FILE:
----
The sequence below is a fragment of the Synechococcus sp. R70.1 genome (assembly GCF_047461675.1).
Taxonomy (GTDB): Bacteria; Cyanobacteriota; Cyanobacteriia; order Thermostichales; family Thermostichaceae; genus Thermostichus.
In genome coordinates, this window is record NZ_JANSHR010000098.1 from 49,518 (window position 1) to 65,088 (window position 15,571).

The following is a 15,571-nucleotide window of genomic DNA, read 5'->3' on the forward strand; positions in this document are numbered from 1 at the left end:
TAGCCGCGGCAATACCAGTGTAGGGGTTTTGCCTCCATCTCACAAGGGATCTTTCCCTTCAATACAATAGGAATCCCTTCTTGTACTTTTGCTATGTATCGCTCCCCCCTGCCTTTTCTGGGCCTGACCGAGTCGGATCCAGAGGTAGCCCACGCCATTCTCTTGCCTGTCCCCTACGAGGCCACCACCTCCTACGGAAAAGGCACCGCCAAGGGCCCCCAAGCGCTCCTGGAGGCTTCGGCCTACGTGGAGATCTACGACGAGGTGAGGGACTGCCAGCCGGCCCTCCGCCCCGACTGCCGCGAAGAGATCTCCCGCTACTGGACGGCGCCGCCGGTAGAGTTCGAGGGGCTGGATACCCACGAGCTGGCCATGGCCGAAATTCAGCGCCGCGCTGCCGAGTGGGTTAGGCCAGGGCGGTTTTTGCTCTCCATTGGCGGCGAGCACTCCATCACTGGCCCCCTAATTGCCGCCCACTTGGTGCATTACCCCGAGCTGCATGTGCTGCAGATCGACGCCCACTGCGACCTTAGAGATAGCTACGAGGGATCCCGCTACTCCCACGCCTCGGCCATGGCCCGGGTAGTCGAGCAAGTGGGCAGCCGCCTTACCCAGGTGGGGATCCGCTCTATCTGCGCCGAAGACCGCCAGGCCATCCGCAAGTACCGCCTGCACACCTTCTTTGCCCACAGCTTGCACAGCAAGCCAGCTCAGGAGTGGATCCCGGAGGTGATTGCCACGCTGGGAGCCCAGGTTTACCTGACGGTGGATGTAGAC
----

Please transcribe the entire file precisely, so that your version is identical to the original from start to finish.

The sequence below is a fragment of the Synechococcus sp. R70.1 genome (assembly GCF_047461675.1).
Taxonomy (GTDB): Bacteria; Cyanobacteriota; Cyanobacteriia; order Thermostichales; family Thermostichaceae; genus Thermostichus.
In genome coordinates, this window is record NZ_JANSHR010000098.1 from 49,518 (window position 1) to 65,088 (window position 15,571).

The following is a 15,571-nucleotide window of genomic DNA, read 5'->3' on the forward strand; positions in this document are numbered from 1 at the left end:
TAGCCGCGGCAATACCAGTGTAGGGGTTTTGCCTCCATCTCACAAGGGATCTTTCCCTTCAATACAATAGGAATCCCTTCTTGTACTTTTGCTATGTATCGCTCCCCCCTGCCTTTTCTGGGCCTGACCGAGTCGGATCCAGAGGTAGCCCACGCCATTCTCTTGCCTGTCCCCTACGAGGCCACCACCTCCTACGGAAAAGGCACCGCCAAGGGCCCCCAAGCGCTCCTGGAGGCTTCGGCCTACGTGGAGATCTACGACGAGGTGAGGGACTGCCAGCCGGCCCTCCGCCCCGACTGCCGCGAAGAGATCTCCCGCTACTGGACGGCGCCGCCGGTAGAGTTCGAGGGGCTGGATACCCACGAGCTGGCCATGGCCGAAATTCAGCGCCGCGCTGCCGAGTGGGTTAGGCCAGGGCGGTTTTTGCTCTCCATTGGCGGCGAGCACTCCATCACTGGCCCCCTAATTGCCGCCCACTTGGTGCATTACCCCGAGCTGCATGTGCTGCAGATCGACGCCCACTGCGACCTTAGAGATAGCTACGAGGGATCCCGCTACTCCCACGCCTCGGCCATGGCCCGGGTAGTCGAGCAAGTGGGCAGCCGCCTTACCCAGGTGGGGATCCGCTCTATCTGCGCCGAAGACCGCCAGGCCATCCGCAAGTACCGCCTGCACACCTTCTTTGCCCACAGCTTGCACAGCAAGCCAGCTCAGGAGTGGATCCCGGAGGTGATTGCCACGCTGGGAGCCCAGGTTTACCTGACGGTGGATGTAGAC